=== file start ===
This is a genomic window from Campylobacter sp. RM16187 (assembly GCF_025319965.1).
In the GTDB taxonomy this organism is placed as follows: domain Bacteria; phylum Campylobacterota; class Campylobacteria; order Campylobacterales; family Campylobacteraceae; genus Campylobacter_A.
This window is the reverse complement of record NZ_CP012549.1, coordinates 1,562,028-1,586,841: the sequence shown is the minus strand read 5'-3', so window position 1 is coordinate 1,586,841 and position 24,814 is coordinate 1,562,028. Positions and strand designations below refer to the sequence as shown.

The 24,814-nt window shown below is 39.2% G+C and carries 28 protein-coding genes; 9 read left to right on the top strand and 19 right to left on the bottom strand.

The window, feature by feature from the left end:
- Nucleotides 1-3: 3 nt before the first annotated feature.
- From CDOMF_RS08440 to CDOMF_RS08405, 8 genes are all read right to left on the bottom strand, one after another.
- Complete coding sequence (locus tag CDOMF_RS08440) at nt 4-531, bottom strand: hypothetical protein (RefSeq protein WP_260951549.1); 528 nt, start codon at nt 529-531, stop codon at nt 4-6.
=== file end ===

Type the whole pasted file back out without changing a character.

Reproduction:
This is a genomic window from Campylobacter sp. RM16187 (assembly GCF_025319965.1).
In the GTDB taxonomy this organism is placed as follows: domain Bacteria; phylum Campylobacterota; class Campylobacteria; order Campylobacterales; family Campylobacteraceae; genus Campylobacter_A.
This window is the reverse complement of record NZ_CP012549.1, coordinates 1,562,028-1,586,841: the sequence shown is the minus strand read 5'-3', so window position 1 is coordinate 1,586,841 and position 24,814 is coordinate 1,562,028. Positions and strand designations below refer to the sequence as shown.

The 24,814-nt window shown below is 39.2% G+C and carries 28 protein-coding genes; 9 read left to right on the top strand and 19 right to left on the bottom strand.

The window, feature by feature from the left end:
- Nucleotides 1-3: 3 nt before the first annotated feature.
- From CDOMF_RS08440 to CDOMF_RS08405, 8 genes are all read right to left on the bottom strand, one after another.
- Complete coding sequence (locus tag CDOMF_RS08440) at nt 4-531, bottom strand: hypothetical protein (RefSeq protein WP_260951549.1); 528 nt, start codon at nt 529-531, stop codon at nt 4-6.